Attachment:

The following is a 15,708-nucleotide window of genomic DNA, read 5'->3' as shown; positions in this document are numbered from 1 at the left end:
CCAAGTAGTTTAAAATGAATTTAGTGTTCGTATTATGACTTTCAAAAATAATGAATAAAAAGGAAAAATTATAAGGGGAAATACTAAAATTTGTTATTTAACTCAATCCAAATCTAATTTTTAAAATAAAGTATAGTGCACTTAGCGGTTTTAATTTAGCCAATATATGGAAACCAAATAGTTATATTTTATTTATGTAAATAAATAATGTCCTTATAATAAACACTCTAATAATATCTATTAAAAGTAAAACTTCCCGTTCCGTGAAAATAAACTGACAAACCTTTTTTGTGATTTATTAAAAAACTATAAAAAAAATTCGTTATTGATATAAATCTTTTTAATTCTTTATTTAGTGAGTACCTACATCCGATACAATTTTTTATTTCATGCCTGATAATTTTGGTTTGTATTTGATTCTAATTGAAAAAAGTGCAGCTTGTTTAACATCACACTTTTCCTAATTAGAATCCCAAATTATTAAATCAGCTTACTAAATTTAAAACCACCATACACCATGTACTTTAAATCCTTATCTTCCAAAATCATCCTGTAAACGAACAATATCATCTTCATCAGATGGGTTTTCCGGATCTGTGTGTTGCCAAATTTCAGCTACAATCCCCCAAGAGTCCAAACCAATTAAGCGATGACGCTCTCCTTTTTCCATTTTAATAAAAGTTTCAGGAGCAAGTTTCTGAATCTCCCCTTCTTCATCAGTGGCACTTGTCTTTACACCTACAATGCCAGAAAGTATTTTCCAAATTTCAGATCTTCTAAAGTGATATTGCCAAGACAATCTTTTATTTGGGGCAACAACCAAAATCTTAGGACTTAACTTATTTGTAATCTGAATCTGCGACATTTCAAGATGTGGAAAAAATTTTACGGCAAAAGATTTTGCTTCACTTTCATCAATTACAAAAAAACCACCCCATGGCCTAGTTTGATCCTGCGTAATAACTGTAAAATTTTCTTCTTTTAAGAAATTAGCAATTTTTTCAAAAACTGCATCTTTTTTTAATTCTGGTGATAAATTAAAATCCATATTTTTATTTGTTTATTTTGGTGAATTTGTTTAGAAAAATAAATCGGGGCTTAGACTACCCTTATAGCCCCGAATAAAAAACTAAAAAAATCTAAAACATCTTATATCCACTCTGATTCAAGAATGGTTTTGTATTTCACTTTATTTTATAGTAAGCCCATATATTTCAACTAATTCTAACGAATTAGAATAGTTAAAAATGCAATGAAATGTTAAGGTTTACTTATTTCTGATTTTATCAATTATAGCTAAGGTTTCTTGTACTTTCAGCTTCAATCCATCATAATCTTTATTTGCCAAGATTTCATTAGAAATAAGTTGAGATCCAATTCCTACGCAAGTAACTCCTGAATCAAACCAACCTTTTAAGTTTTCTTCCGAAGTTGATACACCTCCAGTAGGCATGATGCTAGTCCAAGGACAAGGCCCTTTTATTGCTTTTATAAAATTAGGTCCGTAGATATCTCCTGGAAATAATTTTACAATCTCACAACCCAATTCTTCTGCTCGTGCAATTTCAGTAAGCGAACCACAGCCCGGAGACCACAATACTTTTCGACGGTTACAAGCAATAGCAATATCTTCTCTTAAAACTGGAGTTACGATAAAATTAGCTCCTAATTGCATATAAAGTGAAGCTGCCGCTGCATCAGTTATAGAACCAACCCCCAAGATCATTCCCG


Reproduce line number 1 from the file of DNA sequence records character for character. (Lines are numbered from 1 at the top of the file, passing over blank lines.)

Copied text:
The following is a 15,708-nucleotide window of genomic DNA, read 5'->3' as shown; positions in this document are numbered from 1 at the left end: